Competing with TV
Unfortunately, RC’s popularity also came at a time when Indians got access to cable television.
They were also unable to grow their readers since the comic books were published exclusively in Hindi. While they held a strong foothold in India’s Hindi belt, there weren’t many readers beyond it. Their foray into regional languages did not do well.
By 1998, the sales had begun to drop and by 2010, the sales were 10 per cent of what they used to be, pushing them to the brink of shutting down. The unwillingness to adapt to the changing times spelt doom for RC, believes Shashank.
“Most of the publications were out of the market. Raj Comics was the only one and their content had also begun to fluctuate, both in terms of art and story. We used to go out to rent DVDs to watch at home and often wonder when they’d create TV shows or movies for Nagraj and Doga. They struggled to adapt,” he explained.
Rohan said, “The new characters they launched were not handled well by their internal team. The content and art degraded, and so did their sales.”
Pranay Khadatkar, who runs HighBP TV on YouTube, a channel devoted to comic books, told ThePrint, “Even today, they produce the same thing they did in the 90s. It’s great for people who read for nostalgia but not a great way to bring in new readers. The page-long text bubbles don’t work, especially when the new generation can get bored in a 15-second video. The content is outdated.”
Where are they now
In over 30 years, Raj Comics has published more than 3,500 titles spread across different characters. They are a cult classic, with readers buying these comics for nostalgia’s sake or because they’ve been reading them for long enough to care.
The original RC was eventually split into three between brothers Manoj, Manish, and Sanjay.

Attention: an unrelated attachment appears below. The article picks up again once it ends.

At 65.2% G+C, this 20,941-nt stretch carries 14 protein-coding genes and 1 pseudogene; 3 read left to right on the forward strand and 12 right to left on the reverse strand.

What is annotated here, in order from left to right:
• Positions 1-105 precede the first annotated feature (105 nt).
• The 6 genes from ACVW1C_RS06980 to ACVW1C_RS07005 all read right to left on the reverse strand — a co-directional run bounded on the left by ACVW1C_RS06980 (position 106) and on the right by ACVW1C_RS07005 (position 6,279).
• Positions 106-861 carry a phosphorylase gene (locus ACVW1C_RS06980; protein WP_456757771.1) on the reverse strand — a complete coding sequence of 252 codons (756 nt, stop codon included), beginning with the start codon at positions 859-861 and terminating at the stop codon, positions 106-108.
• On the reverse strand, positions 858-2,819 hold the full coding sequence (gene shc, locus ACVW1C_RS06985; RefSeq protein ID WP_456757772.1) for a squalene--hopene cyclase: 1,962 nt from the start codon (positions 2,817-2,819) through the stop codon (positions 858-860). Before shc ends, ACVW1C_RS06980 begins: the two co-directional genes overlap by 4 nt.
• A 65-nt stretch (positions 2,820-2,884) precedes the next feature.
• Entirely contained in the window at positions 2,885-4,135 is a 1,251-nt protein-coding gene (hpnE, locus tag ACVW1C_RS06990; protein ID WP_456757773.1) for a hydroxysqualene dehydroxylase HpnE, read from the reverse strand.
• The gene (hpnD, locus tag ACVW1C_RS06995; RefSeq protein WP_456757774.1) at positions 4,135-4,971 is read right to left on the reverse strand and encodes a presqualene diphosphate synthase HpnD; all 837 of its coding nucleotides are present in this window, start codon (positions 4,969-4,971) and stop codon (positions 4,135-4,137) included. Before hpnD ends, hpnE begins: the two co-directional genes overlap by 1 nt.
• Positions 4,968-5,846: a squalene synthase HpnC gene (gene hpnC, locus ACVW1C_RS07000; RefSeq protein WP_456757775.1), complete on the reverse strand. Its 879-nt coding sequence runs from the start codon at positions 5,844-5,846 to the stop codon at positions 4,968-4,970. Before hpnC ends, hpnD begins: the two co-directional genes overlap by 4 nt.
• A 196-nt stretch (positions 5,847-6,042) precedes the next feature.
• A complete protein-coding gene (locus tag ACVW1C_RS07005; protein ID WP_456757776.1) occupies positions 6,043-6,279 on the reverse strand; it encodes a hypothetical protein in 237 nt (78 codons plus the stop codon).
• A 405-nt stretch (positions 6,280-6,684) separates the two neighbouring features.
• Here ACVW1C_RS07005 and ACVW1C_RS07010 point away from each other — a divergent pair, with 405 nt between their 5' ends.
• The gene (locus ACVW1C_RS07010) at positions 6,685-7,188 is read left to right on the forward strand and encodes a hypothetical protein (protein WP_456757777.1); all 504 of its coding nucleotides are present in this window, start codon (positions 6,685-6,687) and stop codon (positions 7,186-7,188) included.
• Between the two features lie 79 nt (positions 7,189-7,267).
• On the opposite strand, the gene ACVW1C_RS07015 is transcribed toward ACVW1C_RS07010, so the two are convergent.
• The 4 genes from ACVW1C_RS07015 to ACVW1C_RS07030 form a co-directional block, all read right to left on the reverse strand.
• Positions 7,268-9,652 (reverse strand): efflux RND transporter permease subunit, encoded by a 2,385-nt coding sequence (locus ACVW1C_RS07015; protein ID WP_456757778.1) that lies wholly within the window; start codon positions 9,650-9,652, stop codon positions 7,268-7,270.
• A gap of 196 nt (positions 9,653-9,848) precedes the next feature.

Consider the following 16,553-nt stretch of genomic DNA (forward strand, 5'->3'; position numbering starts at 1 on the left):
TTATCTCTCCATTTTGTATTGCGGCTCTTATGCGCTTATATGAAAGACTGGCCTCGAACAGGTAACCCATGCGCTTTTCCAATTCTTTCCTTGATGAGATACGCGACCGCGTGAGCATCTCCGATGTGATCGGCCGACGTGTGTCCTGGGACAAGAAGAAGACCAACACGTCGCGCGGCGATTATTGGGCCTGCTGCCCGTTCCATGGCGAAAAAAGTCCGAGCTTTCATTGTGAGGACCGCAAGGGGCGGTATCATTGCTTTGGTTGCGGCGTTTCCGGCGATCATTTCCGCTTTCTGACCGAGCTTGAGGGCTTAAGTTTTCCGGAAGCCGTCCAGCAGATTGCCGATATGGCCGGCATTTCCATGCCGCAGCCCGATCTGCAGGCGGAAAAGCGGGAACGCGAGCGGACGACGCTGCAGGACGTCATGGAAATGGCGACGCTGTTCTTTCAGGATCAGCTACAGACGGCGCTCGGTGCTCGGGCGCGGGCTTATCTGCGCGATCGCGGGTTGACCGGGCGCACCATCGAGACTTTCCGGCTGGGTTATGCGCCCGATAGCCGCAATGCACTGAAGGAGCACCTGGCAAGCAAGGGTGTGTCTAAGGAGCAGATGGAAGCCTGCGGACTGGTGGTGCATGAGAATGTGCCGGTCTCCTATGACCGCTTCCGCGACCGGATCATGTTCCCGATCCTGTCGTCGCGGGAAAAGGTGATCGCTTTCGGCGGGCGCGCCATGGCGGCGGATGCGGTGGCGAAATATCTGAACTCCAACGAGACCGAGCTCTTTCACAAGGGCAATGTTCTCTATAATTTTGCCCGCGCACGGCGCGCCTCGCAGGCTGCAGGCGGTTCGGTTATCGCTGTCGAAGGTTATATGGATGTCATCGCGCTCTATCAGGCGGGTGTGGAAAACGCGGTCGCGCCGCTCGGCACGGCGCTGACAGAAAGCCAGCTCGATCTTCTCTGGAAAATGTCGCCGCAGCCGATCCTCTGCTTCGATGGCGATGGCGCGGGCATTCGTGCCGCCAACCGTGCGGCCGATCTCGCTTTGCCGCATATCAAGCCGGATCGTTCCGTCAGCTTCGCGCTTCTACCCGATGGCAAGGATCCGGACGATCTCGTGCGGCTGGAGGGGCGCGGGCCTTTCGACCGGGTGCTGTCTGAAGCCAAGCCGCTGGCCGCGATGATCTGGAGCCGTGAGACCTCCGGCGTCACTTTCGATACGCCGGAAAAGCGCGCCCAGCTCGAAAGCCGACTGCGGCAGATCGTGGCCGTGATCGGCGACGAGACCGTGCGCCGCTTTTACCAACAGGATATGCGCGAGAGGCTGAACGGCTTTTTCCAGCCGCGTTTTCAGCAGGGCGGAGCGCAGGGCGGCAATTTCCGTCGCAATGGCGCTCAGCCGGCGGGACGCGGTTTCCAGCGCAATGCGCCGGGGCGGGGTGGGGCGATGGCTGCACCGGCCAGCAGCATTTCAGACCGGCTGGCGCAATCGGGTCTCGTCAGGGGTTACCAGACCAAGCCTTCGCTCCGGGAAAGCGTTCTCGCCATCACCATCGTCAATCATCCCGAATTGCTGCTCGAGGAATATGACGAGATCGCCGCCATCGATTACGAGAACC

Sanjay said the split had more to do with creative and market expansion. “We get to explore more storylines and new characters. In the past 10-11 years we didn’t create too many comics, but in the past two years, we have come out with 50 new comics, 50 new titles.”
Khadatkar also spoke about how the three brothers have different skill sets. “Sanjay is the creative one, Manoj is great with business and marketing, and Manish is a great communicator. Together, they could’ve built an unstoppable empire,” he added.
The brothers use the same logo of RC books but run separate storylines. The pricing of the comics is also different.
“Manish is reprinting the old Raj Comics at an affordable price whereas the other two brothers come out with new storylines and are priced a lot higher,” Shashank said.
Fans were, however, left disappointed with the split, with many struggling to keep up with the three sets of comics and storylines.
“When we heard about the split we knew immediately that there was absolutely no way we were getting a movie now,” Shashank added.
Former Raj Comics aficionados today have online communities to revisit their favourite superheroes and their stories. These communities keep the chatter around Raj Comics alive through fan fiction, fanart, and discussions around how to keep the legacy of ‘RC’ alive.